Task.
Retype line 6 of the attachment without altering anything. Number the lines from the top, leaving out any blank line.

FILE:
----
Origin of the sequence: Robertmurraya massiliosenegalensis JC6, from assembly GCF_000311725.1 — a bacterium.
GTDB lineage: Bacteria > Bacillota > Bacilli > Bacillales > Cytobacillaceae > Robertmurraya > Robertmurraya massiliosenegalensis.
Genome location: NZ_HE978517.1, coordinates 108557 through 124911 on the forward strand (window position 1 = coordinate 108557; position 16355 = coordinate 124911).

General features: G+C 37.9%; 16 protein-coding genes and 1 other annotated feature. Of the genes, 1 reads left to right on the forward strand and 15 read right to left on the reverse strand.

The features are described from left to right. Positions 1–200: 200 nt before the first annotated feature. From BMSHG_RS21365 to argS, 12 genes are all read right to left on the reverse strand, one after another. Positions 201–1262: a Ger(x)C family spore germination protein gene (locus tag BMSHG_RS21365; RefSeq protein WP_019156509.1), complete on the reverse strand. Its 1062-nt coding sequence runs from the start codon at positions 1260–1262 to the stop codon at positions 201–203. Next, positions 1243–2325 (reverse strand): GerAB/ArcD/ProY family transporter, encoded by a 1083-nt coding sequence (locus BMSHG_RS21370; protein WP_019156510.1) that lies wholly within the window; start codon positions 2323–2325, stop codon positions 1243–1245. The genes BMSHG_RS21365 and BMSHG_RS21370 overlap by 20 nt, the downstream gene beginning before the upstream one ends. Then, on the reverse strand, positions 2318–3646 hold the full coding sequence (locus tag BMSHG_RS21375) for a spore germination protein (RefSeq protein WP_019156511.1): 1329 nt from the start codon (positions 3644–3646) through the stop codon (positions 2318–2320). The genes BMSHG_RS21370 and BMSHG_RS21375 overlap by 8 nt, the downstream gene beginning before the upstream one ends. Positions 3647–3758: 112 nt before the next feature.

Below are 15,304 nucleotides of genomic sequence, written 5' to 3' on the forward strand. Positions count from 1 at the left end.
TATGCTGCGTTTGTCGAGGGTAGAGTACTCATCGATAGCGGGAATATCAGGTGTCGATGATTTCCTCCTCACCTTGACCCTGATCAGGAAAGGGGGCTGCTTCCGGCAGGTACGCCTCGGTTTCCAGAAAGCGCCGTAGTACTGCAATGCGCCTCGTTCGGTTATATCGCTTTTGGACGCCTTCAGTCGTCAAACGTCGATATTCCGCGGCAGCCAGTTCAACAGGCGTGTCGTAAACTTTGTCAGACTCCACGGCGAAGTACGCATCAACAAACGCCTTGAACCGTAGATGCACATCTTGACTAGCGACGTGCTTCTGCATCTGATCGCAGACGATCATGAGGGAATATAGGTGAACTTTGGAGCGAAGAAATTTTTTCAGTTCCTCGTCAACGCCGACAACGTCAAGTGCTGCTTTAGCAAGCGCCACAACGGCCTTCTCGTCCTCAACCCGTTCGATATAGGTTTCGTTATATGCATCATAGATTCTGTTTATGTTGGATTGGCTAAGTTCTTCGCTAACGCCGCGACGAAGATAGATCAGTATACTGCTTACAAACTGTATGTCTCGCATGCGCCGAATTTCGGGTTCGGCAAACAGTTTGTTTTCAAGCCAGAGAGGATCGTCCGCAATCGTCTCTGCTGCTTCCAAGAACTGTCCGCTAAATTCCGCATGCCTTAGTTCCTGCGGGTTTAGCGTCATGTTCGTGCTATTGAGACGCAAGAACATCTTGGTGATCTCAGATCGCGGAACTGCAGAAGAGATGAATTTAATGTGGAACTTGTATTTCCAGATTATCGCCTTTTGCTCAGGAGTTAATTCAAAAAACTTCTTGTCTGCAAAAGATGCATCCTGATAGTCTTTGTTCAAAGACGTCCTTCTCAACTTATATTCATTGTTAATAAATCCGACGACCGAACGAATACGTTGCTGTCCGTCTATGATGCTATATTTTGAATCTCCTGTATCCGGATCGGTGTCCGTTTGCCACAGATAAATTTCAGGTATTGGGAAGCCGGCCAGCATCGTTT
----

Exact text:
Below are 15,304 nucleotides of genomic sequence, written 5' to 3' on the forward strand. Positions count from 1 at the left end.